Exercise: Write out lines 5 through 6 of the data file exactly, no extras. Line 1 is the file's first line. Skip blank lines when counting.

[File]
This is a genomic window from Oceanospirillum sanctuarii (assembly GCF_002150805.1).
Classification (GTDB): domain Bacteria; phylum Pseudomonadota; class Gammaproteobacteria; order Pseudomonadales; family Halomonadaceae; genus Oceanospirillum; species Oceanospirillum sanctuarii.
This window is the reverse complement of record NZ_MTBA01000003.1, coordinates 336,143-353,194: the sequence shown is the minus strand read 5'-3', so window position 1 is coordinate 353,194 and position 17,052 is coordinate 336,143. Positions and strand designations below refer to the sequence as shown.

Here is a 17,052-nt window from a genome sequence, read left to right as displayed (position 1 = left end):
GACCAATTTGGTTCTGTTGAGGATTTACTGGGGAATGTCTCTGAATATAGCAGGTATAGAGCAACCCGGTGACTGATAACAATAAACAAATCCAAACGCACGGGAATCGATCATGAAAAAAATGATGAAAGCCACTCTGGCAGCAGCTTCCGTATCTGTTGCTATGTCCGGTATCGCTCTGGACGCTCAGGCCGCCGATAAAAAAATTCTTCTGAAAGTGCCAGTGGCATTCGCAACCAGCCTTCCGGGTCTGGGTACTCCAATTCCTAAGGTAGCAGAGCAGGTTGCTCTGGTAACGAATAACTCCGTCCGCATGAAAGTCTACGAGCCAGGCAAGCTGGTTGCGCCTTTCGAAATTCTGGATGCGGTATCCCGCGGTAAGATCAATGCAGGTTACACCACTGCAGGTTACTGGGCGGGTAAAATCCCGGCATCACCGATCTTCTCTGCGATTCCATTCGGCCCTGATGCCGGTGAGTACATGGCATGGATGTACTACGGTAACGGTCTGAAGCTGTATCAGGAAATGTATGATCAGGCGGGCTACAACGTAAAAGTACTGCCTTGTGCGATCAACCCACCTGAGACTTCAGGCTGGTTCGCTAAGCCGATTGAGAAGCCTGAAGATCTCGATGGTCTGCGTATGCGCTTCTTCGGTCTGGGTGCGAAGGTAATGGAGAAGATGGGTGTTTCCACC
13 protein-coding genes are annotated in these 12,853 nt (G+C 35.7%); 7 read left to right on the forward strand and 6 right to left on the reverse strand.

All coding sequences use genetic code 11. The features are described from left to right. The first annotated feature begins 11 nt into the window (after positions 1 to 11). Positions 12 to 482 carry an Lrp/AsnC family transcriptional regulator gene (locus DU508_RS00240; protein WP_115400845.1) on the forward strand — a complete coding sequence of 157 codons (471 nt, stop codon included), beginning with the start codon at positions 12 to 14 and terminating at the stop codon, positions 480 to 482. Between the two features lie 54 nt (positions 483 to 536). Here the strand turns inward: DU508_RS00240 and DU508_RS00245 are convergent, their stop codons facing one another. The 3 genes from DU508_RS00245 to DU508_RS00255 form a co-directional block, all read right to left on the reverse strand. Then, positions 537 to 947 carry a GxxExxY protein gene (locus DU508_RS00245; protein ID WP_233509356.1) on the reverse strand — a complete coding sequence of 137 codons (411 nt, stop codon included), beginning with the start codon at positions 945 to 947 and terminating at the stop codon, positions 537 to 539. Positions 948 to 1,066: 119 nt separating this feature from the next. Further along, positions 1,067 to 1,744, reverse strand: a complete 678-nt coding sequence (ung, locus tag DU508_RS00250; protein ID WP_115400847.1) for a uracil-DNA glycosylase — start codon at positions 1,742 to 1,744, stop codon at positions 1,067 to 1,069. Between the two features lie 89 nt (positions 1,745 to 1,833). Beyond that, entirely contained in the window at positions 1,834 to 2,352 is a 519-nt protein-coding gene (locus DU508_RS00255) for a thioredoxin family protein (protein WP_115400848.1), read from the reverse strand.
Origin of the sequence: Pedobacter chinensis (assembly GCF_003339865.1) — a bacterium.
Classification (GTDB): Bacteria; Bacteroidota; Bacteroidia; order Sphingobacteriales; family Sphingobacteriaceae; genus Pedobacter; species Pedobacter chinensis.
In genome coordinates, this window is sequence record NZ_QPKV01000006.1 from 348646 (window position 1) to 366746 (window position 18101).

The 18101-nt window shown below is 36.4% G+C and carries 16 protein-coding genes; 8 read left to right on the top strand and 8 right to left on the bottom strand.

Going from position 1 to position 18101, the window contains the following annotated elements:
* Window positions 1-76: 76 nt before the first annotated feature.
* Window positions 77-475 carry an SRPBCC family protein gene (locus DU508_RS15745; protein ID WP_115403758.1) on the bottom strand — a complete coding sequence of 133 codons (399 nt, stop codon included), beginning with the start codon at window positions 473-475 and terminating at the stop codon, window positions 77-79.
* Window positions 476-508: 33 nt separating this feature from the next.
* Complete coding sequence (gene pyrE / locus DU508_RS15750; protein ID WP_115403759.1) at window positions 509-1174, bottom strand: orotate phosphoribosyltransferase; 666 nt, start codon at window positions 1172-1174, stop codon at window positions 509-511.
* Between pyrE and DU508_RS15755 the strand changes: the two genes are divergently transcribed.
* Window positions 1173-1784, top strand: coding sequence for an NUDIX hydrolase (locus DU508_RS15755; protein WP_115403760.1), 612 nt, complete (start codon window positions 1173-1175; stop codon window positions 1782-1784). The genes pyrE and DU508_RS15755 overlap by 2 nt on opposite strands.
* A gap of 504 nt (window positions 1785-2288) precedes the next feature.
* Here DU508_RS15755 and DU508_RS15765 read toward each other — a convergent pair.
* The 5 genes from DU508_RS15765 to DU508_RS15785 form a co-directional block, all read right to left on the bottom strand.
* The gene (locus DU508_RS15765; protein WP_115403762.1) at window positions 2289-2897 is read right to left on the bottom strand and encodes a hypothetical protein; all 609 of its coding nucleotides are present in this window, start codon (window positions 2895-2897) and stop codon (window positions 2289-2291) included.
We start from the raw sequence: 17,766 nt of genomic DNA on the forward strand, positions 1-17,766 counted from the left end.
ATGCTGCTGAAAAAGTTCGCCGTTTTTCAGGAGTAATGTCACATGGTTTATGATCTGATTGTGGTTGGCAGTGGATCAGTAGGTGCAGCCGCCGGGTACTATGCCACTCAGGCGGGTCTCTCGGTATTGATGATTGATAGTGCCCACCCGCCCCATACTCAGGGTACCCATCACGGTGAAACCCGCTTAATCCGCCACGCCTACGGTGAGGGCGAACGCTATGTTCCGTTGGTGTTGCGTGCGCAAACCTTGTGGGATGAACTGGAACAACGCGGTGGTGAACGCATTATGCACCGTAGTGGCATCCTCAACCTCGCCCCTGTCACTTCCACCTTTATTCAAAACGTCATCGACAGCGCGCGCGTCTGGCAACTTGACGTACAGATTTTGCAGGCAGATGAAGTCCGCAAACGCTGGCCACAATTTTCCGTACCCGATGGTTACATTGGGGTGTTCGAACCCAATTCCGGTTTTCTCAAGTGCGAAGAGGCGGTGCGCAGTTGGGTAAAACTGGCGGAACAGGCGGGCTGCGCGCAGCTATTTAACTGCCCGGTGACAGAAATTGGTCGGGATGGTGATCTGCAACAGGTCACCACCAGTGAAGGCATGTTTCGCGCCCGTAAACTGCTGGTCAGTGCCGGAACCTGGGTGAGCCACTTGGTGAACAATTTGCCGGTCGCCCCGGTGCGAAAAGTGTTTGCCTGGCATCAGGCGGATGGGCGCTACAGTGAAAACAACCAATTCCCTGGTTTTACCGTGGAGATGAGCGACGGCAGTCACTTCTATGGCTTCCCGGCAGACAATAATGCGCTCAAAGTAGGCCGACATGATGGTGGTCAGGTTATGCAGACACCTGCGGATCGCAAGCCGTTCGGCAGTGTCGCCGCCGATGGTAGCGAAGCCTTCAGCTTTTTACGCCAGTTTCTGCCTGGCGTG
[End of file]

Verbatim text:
GACCAATTTGGTTCTGTTGAGGATTTACTGGGGAATGTCTCTGAATATAGCAGGTATAGAGCAACCCGGTGACTGATAACAATAAACAAATCCAAACGCACGGGAATCGATCATGAAAAAAATGATGAAAGCCACTCTGGCAGCAGCTTCCGTATCTGTTGCTATGTCCGGTATCGCTCTGGACGCTCAGGCCGCCGATAAAAAAATTCTTCTGAAAGTGCCAGTGGCATTCGCAACCAGCCTTCCGGGTCTGGGTACTCCAATTCCTAAGGTAGCAGAGCAGGTTGCTCTGGTAACGAATAACTCCGTCCGCATGAAAGTCTACGAGCCAGGCAAGCTGGTTGCGCCTTTCGAAATTCTGGATGCGGTATCCCGCGGTAAGATCAATGCAGGTTACACCACTGCAGGTTACTGGGCGGGTAAAATCCCGGCATCACCGATCTTCTCTGCGATTCCATTCGGCCCTGATGCCGGTGAGTACATGGCATGGATGTACTACGGTAACGGTCTGAAGCTGTATCAGGAAATGTATGATCAGGCGGGCTACAACGTAAAAGTACTGCCTTGTGCGATCAACCCACCTGAGACTTCAGGCTGGTTCGCTAAGCCGATTGAGAAGCCTGAAGATCTCGATGGTCTGCGTATGCGCTTCTTCGGTCTGGGTGCGAAGGTAATGGAGAAGATGGGTGTTTCCACC
13 protein-coding genes are annotated in these 12,853 nt (G+C 35.7%); 7 read left to right on the forward strand and 6 right to left on the reverse strand.